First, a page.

I went to Georgia last week. That’s why I’ve been gone from here so long…I was having way, way too much fun.

Actually, I started in Alabama, at their Annual Fall meeting in Montgomery. A good crowd and some old friends. Ted Kretchman was there, the only commercial beekeeper left in the state now. There used to be a lot more, and many of them were part time queen and package producers. They’d sell 100, maybe 150 every spring to local beekeepers who wanted to requeen, or had a swarm, or had a deadout and made splits. It was easy money in those days…the days before Varroa. Or so they tell me. Sometimes the patina of time softens the harshness of reality…but it’s a good story today.

I talked to Jerry Freeman, the guy who makes all those small hive beetle traps. His bottom tray traps are pretty clever, and his plastic inside trap, the one that hangs on a frame is pretty slick, too. Sunlight, though, and lots of bees are still the two best beetle control weapons you have. But those traps aren’t bad.

After the meeting I headed over to Athens, Georgia and spent a couple of days with the University Bee Lab people there. Jennifer Berry, the in-charge girl there, Cindy Bee…bee remover extraordinaire and the grad students and helpers were all trapped inside because of the rain. So, like beekeepers everywhere they spent their time putting together new equipment. That tiresome task hasn’t changed in over 200 years it seems. Still…somebody has to do it, and there’s seldom time in April to get it done.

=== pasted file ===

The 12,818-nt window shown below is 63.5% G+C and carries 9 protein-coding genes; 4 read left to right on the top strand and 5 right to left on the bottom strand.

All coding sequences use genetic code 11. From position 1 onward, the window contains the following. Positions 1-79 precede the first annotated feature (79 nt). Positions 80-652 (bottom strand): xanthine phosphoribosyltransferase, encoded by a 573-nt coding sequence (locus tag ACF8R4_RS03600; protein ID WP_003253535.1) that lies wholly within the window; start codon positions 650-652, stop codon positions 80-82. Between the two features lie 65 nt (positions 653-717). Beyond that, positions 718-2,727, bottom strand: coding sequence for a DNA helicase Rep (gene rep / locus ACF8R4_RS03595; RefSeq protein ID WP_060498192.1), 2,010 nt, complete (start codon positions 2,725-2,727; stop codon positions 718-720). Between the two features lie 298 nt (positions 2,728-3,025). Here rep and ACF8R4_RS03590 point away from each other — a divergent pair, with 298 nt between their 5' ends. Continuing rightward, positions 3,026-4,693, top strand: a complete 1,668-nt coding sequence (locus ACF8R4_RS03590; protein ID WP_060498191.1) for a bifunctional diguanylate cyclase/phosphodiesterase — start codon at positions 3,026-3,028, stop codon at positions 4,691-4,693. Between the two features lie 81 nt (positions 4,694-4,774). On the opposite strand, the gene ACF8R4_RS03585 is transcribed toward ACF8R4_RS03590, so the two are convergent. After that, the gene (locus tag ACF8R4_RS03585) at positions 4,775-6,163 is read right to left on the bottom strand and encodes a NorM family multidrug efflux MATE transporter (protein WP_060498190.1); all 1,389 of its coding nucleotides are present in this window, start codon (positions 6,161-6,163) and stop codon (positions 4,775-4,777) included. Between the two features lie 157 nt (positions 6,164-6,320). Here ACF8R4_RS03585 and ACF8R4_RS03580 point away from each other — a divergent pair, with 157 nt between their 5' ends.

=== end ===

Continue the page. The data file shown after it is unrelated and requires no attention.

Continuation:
Jennifer, as you may know, is a queen producer herself, and has a hundred plus colonies of her own. And this year…last week…many of them were being fed. It’s been a dry, tough year for bees in the southeast, and smaller nucs…the kind used for raising queens…seldom have enough bees to gather food, take care of the young and the queen, and keep warm. Even in Georgia they sometimes need a bit of help.

After feeding bees we headed down to Moultrie to visit Fred Rossman. Jennifer is doing a story on the equipment side of his business, so check that out in a month or so, and, since I’ve never been there I just wanted to wander around and visit and look and see. We talked of many things…business growth, the difficulty of getting and keeping good help, the certain future of African honey bees in his backyard, the slow decline in numbers of queen and package producers…but the relatively stable number of queens and packages they produce that continue to flood mostly the eastern half of the U.S. Fred has a unique perspective on this whole industry, and is worth listening to, any day.

Welcoming sign at Rossman’s

The small store at Rossman’s office

Jennifer, out feeding bees

After Moultrie it was back to Atlanta to speak to the Metro-Atlanta beekeepers at the Botanical garden there…nice setting, good group…and I ate supper at a restaurant that had kangaroo on the menu. Really…kangaroo.

Well, all this seems pretty much inside the bee box doesn’t it? It’s a trip most any beekeeper would love to take…bee folks, bee places, and lots and lots of bee stuff. But there’s one tiny issue that is outside the bee box, at least kind of.